Chapter V. The Dawn of a Romance
 
     "There is in the worst of fortunes
      The best of chances for a happy change."

"Good land! you all're so clean in here I'm feared of ketchin' the pneumony."

Mrs. Wiggs stood in Miss Hazy's kitchen and smiled approval at the marvelous transformation.

"Well, now, I don't think it's right healthy," complained Miss Hazy, who was sitting at the machine, with her feet on a soap-box; "so much water sloppin' round is mighty apt to give a person a cold. But Lovey Mary says she can't stand it no other way. She's mighty set, Mis' Wiggs."

"Yes, an' that's jes what you need, Miss Hazy. You never was set 'bout nothin' in yer life. Lovey Mary's jes took you an' the house an' ever'thing in hand, an' in four weeks got you all to livin' like white folks. I ain't claimin' she ain't sharp-tongued; I 'low she's sassed 'bout ever'body in the Patch but me by now. But she's good, an' she's smart, an' some of her sharp corners'll git pecked off afore her hair grows much longer."

"Oh, mercy me! here she comes now to git her lunch," said Miss Hazy, with chagrin. "I ain't got a thing fixed."

"You go on an' sew; I'll mess up a little somethin' fer her. She'll stop, anyway, to talk to Tommy. Did you ever see anything to equal the way she takes on 'bout that child? She jes natchally analyzes him."

Lovey Mary, however, did not stop as usual to play with Tommy. She came straight to the kitchen and sat down on the door-step, looking worried and preoccupied.

"How comes it you ain't singin'?" asked Mrs. Wiggs. "If I had a voice like yourn, folks would have to stop up their years with cotton. I jes find myself watchin' fer you to come home, so's I can hear you singin' them pretty duets round the house."

Lovey Mary smiled faintly; for a month past she had been unconsciously striving to live up to Mrs. Wiggs's opinion of her, and the constant praise and commendation of that "courageous captain of compliment" had moved her to herculean effort.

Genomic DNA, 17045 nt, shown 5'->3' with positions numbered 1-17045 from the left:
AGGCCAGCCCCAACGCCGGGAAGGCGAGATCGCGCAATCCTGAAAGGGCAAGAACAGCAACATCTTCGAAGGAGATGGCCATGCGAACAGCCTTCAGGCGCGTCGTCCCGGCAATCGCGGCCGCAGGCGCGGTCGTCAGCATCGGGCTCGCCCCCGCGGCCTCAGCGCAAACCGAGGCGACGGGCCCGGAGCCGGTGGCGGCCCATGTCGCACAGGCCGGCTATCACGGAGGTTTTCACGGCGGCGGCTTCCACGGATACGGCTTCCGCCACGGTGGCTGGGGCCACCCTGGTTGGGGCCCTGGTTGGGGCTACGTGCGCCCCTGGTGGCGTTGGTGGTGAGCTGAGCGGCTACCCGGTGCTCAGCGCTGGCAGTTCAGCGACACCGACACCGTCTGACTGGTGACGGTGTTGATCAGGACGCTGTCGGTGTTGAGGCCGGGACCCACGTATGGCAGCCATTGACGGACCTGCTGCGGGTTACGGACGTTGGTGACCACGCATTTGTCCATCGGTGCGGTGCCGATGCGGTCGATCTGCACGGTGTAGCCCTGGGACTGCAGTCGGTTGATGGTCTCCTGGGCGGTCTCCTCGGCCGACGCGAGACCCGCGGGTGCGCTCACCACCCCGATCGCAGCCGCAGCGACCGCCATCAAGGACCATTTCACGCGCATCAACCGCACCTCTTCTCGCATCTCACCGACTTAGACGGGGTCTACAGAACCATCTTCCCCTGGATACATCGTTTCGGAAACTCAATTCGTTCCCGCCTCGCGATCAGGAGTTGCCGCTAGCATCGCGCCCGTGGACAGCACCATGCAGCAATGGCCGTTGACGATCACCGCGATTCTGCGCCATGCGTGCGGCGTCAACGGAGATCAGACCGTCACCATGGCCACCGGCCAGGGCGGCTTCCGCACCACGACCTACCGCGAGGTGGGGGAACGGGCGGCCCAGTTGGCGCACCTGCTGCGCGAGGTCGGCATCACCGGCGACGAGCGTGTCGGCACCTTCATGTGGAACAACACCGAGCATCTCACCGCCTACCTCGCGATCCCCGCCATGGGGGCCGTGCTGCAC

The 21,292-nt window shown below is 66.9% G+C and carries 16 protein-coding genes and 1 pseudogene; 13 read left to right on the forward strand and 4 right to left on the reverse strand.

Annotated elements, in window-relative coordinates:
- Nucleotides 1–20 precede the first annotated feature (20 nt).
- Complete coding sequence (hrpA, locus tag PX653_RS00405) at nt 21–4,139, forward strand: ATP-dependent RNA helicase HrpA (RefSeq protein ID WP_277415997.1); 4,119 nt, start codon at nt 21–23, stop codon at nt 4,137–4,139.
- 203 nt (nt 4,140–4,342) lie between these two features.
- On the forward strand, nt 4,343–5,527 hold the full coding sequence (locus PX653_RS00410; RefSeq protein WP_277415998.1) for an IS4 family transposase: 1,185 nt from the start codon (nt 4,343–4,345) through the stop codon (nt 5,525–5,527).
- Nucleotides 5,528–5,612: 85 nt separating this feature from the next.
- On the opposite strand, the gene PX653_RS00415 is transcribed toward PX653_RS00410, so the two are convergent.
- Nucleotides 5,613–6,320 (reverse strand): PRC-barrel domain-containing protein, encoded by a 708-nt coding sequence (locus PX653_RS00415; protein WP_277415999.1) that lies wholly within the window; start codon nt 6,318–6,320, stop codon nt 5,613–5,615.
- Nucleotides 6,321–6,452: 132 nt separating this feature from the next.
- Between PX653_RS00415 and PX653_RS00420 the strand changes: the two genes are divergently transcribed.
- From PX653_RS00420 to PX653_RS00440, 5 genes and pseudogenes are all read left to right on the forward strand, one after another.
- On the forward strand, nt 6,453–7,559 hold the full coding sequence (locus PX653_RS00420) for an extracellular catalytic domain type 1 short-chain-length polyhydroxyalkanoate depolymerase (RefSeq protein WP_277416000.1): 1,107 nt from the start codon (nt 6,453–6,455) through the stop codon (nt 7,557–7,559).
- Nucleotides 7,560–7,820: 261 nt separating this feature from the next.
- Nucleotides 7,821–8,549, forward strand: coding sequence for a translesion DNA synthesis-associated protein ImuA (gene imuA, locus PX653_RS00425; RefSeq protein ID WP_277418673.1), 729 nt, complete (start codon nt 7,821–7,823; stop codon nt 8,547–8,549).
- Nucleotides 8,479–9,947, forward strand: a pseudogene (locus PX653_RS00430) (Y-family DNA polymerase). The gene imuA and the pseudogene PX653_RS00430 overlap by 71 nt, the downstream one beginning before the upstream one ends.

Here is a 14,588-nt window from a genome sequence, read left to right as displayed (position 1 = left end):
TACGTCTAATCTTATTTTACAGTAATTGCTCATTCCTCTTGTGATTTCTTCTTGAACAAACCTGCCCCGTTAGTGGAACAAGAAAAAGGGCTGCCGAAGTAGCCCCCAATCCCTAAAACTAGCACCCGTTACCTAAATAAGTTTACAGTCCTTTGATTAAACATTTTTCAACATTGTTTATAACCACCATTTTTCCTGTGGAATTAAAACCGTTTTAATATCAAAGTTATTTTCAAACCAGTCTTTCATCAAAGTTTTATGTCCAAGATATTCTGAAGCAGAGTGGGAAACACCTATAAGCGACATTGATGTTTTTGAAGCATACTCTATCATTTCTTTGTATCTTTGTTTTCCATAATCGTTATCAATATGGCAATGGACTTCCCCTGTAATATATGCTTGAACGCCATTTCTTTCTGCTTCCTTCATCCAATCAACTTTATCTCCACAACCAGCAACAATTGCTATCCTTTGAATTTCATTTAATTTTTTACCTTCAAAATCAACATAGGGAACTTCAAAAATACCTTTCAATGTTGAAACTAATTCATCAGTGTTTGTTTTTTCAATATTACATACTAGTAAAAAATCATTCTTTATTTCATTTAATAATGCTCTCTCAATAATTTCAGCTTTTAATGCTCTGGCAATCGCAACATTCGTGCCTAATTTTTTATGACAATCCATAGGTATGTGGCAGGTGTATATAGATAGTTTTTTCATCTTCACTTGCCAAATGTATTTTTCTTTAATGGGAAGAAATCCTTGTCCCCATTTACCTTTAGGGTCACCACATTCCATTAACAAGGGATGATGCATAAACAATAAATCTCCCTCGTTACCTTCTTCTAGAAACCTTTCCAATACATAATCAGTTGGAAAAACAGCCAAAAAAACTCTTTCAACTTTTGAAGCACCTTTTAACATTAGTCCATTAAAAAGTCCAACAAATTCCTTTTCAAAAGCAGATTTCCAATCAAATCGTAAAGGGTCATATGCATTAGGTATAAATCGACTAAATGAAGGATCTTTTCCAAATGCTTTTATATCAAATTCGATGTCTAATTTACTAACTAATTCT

But a sudden catastrophe threatened her. She sat on the door-step, white and miserable. Held tight in the hand that was thrust in her pocket was a letter; it was a blue letter addressed to Miss Hazy in large, dashing characters. Lovey Mary had got it from the postman as she went out in the morning; for five hours she had been racked with doubt concerning it. She felt that it could refer but to one subject, and that was herself. Perhaps Miss Bell had discovered her hiding- place, or, worse still, perhaps Kate Rider had seen her at the factory and was writing for Tommy. Lovey Mary crushed the letter in her hand; she would not give it to Miss Hazy. She would outwit Kate again.

"All right, honey," called Mrs. Wiggs; "here you are. 'T ain't much of a lunch, but it'll fill up the gaps. Me an' Miss Hazy jes been talkin' 'bout you."

Lovey Mary glanced up furtively. Could they have suspected anything?

"Didn't yer years sorter burn! We was speakin' of the way you'd slicked things up round here. I was a-sayin' even if you was a sorter repeatin'-rifle when it come to answerin' back, you was a good, nice girl."

Lovey Mary smoothed out the crumpled letter in her pocket. "I'm 'fraid I ain't as good as you make me out," she said despondently.

"Oh, yes, she is," said Miss Hazy, with unusual animation; "she's a rale good girl, when she ain't sassy."